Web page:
June 16, 2019

Colorado Court of Appeals: Pro Se Plaintiff Practiced Law by Attempting to Litigate Minor Child’s Claims

The Colorado Court of Appeals issued its opinion in Cikraji v. Snowberger on Thursday, May 7, 2015.

Summary Judgment—Colorado Governmental Immunity Act—Unauthorized Practice of Law.

Plaintiff’s son C.C. was a member of the Durango High School cross-country team, and he agreed to be bound by the Colorado High School Activities Association (CHSAA) bylaws. Plaintiff requested permission to remove C.C. from school to go on a trip to Ohio. While in Ohio, C.C. competed in the U.S. Air Force 10k and won. After the trip, defendant Perrin (DHS’s athletic director) informed plaintiff that C.C. would be disciplined for violating the CHSAA Outside Competition Rule because C.C. had not received permission to compete in the 10k. C.C. was suspended from a single cross-country meet.

Plaintiff e-mailed various defendants about the suspension. He also attended a Durango Board of Education meeting, where he argued that the behavior of defendant McMillian (C.C.’s cross-country coach) was bullying.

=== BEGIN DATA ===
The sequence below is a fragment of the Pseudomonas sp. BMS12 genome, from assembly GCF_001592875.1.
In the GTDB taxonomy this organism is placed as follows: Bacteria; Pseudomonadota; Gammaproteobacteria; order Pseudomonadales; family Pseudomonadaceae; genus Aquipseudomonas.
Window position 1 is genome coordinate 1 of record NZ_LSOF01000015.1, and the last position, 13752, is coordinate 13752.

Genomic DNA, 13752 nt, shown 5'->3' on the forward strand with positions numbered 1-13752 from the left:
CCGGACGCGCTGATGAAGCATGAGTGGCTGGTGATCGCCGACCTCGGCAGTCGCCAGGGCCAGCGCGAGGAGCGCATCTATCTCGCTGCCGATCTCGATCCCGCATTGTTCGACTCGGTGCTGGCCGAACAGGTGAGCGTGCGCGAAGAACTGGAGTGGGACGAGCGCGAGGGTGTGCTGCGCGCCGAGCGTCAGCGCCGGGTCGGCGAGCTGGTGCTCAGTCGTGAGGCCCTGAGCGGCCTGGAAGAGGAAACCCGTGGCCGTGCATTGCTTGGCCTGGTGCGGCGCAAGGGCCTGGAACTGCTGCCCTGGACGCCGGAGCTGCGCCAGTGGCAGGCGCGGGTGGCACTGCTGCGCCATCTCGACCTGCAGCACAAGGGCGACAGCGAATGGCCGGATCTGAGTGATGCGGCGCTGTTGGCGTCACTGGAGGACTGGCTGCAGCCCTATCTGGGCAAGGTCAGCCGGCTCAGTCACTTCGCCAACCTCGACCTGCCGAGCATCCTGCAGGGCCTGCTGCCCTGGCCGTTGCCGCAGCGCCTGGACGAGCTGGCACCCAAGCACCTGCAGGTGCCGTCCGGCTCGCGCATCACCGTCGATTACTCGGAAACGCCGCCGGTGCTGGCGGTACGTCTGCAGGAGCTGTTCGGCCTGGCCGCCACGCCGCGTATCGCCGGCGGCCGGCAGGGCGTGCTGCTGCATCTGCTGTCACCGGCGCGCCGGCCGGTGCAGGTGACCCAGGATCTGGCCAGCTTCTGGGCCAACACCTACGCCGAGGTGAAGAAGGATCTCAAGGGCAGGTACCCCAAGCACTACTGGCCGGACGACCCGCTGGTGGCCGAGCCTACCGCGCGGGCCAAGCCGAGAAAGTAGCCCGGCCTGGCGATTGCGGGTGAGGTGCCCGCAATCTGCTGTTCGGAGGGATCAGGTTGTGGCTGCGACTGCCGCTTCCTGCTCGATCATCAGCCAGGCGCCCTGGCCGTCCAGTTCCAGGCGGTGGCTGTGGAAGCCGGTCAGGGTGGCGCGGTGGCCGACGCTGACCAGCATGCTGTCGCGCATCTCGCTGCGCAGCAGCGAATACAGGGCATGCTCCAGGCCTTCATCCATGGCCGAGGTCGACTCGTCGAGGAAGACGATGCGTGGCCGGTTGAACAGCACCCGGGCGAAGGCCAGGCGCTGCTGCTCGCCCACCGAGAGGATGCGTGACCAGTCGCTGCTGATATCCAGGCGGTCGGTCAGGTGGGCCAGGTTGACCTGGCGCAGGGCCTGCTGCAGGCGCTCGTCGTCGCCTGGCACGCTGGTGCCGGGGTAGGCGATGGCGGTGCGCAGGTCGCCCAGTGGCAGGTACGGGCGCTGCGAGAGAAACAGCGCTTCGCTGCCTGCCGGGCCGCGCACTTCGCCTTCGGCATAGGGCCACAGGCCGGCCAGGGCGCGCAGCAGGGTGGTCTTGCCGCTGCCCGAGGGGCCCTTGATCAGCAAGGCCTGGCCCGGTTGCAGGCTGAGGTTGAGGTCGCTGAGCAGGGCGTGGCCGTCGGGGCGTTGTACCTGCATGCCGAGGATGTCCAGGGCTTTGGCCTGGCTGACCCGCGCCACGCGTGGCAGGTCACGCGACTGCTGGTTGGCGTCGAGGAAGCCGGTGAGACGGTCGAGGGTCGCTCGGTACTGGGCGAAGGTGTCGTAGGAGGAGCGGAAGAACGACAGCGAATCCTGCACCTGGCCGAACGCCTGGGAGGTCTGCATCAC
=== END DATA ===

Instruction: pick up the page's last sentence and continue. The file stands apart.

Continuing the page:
Plaintiff thereafter filed a pro se complaint alleging that defendants violated his and C.C.’s “rights.” Defendants filed motions to dismiss and plaintiff filed a motion for summary judgment. The district court denied plaintiff’s requested summary judgment and entered judgment in favor of defendants. In pertinent part, the court concluded that plaintiff failed to establish that he followed the notice provisions of the Colorado Governmental Immunity Act (CGIA), and therefore, the court was without jurisdiction to consider his claims.

The Court of Appeals noted many deficiencies in plaintiff’s pro se brief, but nonetheless considered his arguments. Plaintiff was the only named plaintiff, but his claims were almost exclusively belonging to his son and, by representing and acting on his son’s behalf, he was engaging in the practice of law. Because plaintiff is not a licensed attorney in Colorado, he cannot represent his son in court proceedings. The Court dismissed those portions of plaintiff’s appeal representing his son with prejudice. To the extent plaintiff’s claims addressed injuries to himself, the Court affirmed the summary judgment in favor of defendants, because plaintiff failed to comply with the jurisdictional notice requirements of the CGIA. Those portions of the appeal plaintiff filed on behalf of C.C were dismissed with prejudice, and the judgment was otherwise affirmed.

Summary and full case available here, courtesy of The Colorado Lawyer.

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